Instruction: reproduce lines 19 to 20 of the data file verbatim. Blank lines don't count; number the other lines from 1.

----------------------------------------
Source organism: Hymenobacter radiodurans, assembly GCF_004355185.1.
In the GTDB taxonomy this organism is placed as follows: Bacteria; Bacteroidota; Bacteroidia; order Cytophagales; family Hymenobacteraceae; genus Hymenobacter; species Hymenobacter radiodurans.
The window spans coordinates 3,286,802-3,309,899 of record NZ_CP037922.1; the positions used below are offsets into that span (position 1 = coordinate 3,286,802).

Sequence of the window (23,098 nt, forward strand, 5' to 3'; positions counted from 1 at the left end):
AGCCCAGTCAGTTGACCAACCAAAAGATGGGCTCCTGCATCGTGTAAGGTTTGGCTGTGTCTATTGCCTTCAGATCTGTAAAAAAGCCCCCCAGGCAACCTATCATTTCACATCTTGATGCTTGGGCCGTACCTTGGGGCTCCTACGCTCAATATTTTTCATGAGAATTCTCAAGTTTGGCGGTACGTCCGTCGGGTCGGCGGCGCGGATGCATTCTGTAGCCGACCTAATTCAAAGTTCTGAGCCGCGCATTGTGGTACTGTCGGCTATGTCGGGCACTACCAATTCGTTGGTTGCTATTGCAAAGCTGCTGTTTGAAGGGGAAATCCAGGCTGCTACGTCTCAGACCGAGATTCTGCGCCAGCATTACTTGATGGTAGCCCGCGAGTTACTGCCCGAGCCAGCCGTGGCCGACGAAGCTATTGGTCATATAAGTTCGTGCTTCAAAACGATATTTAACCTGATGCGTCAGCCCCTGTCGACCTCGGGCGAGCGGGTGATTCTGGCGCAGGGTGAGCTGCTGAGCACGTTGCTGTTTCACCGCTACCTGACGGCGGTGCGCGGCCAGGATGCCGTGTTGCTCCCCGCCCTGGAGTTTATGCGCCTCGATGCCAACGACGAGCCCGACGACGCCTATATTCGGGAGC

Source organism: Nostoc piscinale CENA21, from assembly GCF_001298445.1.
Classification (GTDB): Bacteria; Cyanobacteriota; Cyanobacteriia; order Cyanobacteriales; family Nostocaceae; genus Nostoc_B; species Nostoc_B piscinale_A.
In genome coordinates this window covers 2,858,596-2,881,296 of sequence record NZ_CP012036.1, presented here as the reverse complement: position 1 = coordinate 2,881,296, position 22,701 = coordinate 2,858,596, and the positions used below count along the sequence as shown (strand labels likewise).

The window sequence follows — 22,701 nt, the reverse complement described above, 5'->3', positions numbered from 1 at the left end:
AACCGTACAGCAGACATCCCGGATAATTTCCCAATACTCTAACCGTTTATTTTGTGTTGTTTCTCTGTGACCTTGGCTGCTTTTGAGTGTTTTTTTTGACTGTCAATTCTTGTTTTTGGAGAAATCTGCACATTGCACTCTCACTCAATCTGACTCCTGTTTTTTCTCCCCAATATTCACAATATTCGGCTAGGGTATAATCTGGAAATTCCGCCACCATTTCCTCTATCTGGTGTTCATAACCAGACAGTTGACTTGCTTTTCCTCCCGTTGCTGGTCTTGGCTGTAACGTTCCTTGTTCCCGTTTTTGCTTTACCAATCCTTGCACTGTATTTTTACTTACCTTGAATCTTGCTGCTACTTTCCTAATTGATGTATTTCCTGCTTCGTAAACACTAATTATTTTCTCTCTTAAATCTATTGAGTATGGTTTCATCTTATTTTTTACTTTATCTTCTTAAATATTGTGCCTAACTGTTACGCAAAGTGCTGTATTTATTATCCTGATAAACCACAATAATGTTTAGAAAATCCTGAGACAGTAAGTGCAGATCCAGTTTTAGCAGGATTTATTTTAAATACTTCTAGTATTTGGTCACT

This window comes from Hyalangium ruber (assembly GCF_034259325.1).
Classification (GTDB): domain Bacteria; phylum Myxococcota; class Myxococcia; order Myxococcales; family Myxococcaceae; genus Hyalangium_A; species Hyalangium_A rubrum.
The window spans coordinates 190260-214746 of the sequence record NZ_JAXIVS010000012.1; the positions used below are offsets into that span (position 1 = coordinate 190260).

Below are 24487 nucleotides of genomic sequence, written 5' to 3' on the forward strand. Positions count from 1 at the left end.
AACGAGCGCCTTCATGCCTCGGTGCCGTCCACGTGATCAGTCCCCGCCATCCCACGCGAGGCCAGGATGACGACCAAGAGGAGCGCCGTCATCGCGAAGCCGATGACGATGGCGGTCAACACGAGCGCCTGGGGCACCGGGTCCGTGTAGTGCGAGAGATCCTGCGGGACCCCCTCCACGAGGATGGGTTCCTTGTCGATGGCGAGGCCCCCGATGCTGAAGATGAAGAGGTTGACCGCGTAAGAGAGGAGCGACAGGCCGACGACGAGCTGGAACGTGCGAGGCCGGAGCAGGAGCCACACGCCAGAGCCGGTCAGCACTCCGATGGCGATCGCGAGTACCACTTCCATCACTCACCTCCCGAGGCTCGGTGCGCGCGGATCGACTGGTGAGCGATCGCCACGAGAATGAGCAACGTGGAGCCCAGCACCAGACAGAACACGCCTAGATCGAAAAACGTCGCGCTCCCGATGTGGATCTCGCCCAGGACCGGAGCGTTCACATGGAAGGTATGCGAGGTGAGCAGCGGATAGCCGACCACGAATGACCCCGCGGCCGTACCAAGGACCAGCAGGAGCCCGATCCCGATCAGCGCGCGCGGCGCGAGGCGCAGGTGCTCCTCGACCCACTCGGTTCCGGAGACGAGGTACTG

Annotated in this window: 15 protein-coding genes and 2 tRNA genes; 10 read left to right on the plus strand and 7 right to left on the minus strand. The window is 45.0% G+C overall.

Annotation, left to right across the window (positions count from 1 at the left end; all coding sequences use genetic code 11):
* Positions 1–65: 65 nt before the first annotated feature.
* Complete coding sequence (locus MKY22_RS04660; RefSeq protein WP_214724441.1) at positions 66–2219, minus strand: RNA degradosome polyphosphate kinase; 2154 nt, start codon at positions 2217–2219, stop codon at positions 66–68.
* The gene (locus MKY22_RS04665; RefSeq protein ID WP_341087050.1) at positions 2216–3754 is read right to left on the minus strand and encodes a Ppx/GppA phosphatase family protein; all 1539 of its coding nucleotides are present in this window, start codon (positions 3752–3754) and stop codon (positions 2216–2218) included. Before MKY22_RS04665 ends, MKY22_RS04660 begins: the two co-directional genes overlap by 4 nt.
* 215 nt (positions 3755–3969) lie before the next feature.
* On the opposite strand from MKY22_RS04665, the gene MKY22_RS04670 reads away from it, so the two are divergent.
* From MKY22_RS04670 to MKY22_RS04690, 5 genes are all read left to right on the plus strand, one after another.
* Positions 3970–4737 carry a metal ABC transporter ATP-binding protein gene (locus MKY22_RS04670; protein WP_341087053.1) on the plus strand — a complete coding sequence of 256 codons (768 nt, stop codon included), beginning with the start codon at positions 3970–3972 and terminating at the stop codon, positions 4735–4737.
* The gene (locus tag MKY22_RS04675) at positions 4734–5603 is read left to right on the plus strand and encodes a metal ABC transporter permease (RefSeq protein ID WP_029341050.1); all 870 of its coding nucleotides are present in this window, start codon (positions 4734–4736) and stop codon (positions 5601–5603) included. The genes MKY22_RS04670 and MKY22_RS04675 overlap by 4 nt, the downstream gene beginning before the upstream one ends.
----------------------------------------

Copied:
* Complete coding sequence (locus MKY22_RS04660; RefSeq protein WP_214724441.1) at positions 66–2219, minus strand: RNA degradosome polyphosphate kinase; 2154 nt, start codon at positions 2217–2219, stop codon at positions 66–68.
* The gene (locus MKY22_RS04665; RefSeq protein ID WP_341087050.1) at positions 2216–3754 is read right to left on the minus strand and encodes a Ppx/GppA phosphatase family protein; all 1539 of its coding nucleotides are present in this window, start codon (positions 3752–3754) and stop codon (positions 2216–2218) included. Before MKY22_RS04665 ends, MKY22_RS04660 begins: the two co-directional genes overlap by 4 nt.